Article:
Insulation and Weatherizing
It’s taken years for the building community and the public to recognize the value of putting the right amount of insulation in a new house, or adding insulation to an existing house. But that day has arrived. Insulation not only means added energy efficiency at a time of rising energy costs, but also added comfort.
Building codes now require a certain amount of insulation that varies by climate: the colder it is, the more insulation you need. But the codes don’t tell builders or homeowners what kind of insulation to use, and manufacturers have invented new products and tinkered with old ones as they find ways to deliver products suited to the application and the budget.
Once limited to rolls of pink or yellow fiberglass, builders now have choices: spray polyurethane foam, cellulose made from old newsprint or cardboard, batts of wool and denim, mineral wool, rigid foam panels of polystyrene, even insulating foundations made from concrete-filled foam blocks. There are even spray foam insulation kits or blown in insulation machines for rent for intrepid homeowners who want to avoid the cost of hiring an insulation contractor.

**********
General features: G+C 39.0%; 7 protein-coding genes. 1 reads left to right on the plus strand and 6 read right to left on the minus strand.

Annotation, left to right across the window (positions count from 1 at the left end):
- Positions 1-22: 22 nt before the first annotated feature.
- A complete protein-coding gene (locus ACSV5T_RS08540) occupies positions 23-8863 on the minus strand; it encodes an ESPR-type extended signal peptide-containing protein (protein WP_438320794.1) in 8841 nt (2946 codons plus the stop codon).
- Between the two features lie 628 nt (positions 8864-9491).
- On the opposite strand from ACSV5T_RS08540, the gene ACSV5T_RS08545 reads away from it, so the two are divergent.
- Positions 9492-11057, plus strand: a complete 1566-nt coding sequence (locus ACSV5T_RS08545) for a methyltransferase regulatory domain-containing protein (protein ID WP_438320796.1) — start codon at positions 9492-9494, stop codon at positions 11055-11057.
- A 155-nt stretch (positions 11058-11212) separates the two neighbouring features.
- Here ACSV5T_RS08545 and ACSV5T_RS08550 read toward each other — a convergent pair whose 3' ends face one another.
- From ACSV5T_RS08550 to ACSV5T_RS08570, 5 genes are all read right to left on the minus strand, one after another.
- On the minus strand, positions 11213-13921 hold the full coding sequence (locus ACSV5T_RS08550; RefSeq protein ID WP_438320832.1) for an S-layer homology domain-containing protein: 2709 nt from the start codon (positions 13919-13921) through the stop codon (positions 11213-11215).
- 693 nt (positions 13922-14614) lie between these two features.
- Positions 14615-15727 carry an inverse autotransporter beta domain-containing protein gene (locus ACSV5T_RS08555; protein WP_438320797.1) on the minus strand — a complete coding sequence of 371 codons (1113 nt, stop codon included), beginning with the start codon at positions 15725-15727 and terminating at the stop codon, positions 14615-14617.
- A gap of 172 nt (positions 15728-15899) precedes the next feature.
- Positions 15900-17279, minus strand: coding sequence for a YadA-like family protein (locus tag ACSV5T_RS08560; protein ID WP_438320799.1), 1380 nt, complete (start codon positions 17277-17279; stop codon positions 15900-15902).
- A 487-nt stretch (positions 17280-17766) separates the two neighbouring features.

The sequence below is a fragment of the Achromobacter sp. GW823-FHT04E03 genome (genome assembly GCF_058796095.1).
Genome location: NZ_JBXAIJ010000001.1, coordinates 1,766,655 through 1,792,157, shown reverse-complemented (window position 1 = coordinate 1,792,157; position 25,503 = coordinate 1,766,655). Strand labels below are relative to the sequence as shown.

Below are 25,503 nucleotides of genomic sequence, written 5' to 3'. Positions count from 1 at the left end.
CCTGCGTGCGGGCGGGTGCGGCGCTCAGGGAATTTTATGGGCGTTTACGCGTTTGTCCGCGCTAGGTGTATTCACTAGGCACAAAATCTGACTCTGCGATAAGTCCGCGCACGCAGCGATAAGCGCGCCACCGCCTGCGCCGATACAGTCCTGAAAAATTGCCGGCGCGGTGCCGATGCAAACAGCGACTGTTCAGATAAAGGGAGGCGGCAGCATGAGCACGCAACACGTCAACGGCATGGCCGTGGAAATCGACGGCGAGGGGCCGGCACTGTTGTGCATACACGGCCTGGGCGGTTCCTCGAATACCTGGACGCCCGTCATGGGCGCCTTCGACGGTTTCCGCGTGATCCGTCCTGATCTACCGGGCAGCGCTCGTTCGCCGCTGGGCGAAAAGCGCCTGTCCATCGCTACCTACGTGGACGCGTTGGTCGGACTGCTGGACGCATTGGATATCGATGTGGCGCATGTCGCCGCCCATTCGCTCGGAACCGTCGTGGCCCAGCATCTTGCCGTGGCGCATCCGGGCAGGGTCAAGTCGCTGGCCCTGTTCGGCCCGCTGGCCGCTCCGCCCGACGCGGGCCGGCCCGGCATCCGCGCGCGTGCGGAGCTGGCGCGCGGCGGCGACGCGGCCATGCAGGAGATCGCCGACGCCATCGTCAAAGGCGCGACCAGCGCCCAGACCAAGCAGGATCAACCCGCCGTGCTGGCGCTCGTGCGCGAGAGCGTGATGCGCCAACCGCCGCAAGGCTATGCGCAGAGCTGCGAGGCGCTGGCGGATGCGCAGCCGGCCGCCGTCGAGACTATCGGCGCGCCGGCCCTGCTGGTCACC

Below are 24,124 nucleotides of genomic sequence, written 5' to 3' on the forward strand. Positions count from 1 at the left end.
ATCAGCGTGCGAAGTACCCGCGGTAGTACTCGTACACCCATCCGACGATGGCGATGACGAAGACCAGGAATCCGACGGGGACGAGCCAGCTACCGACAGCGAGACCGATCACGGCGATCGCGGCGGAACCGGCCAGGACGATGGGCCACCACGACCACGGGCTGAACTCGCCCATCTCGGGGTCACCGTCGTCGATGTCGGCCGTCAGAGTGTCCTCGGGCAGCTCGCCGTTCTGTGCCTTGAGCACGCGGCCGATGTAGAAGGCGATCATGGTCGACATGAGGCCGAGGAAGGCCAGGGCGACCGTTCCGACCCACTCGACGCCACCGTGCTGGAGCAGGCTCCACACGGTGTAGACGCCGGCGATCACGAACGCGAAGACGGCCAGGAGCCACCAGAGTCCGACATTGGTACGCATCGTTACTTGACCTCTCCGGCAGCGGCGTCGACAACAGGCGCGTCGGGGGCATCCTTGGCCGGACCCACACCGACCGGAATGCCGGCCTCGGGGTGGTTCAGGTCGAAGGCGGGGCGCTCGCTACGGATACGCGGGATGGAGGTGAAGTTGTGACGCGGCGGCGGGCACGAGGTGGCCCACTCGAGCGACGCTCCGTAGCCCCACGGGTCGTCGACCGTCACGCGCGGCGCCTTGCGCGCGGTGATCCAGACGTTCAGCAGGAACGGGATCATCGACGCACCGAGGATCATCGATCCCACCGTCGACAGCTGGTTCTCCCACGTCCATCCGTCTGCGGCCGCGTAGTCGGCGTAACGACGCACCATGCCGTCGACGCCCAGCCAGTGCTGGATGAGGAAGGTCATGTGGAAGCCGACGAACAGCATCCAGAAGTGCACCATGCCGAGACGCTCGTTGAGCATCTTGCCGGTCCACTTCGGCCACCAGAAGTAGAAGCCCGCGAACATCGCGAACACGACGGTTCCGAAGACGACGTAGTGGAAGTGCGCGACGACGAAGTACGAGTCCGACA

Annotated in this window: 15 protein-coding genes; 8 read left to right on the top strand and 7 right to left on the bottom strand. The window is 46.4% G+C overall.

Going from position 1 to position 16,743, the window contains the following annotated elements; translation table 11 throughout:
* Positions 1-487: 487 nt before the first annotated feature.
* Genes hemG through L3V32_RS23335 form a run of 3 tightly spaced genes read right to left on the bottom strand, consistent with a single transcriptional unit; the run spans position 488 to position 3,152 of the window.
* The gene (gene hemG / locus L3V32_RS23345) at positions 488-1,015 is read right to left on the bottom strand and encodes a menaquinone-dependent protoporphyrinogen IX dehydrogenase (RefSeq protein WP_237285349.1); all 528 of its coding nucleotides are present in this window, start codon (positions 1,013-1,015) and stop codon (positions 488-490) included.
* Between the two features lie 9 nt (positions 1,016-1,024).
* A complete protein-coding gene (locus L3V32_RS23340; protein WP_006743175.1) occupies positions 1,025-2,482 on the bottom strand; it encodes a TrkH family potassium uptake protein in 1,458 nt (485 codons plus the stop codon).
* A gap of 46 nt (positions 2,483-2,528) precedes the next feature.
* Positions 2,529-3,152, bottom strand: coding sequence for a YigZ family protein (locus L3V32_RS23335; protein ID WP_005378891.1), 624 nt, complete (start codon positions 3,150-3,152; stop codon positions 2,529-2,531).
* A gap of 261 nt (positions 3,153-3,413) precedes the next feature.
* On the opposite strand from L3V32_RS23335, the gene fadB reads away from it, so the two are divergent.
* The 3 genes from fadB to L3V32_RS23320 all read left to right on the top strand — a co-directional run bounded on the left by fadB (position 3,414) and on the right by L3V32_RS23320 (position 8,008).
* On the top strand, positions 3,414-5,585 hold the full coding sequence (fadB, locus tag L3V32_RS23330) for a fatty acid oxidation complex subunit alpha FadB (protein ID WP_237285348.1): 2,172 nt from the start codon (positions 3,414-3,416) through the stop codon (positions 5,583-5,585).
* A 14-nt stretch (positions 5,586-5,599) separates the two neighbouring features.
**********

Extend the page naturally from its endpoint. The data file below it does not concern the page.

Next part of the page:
As buyers demand houses that are more energy efficient, builders now have more effective ways of delivering. At the same time, research and experience in the field are helping contractors bring old houses up to snuff by sealing off air leaks and adding insulation in a process called weatherization.
A growing list of insulation options has brought with it a greater chance of installing insulation incorrectly. As some builders have discovered, mistakes can be costly. Fine Homebuilding’s extensive list of expert authors will keep you on track, helping not only with choosing the right insulation but making sure it’s installed for the greatest possible gains.
Why You Need Blower-Door Testing
Insulating a Workshop in Vermont
Podcast 396: Protecting Foundation Insulation, Recycling Greywater, and Drying a Damp House
Lightweight Insulation With Easier Installation
Owens Corning Introduces Itch-Free Fiberglass Insulation
Insulating an Old Farmhouse
Why Should I Use Mineral-Wool Exterior Insulation?
The Evolution of an Energy-Smart Roof
Using Wood-Fiber Exterior Insulation for a Net-Zero Construction
A Resilient Roof Assembly That Can Handle Moisture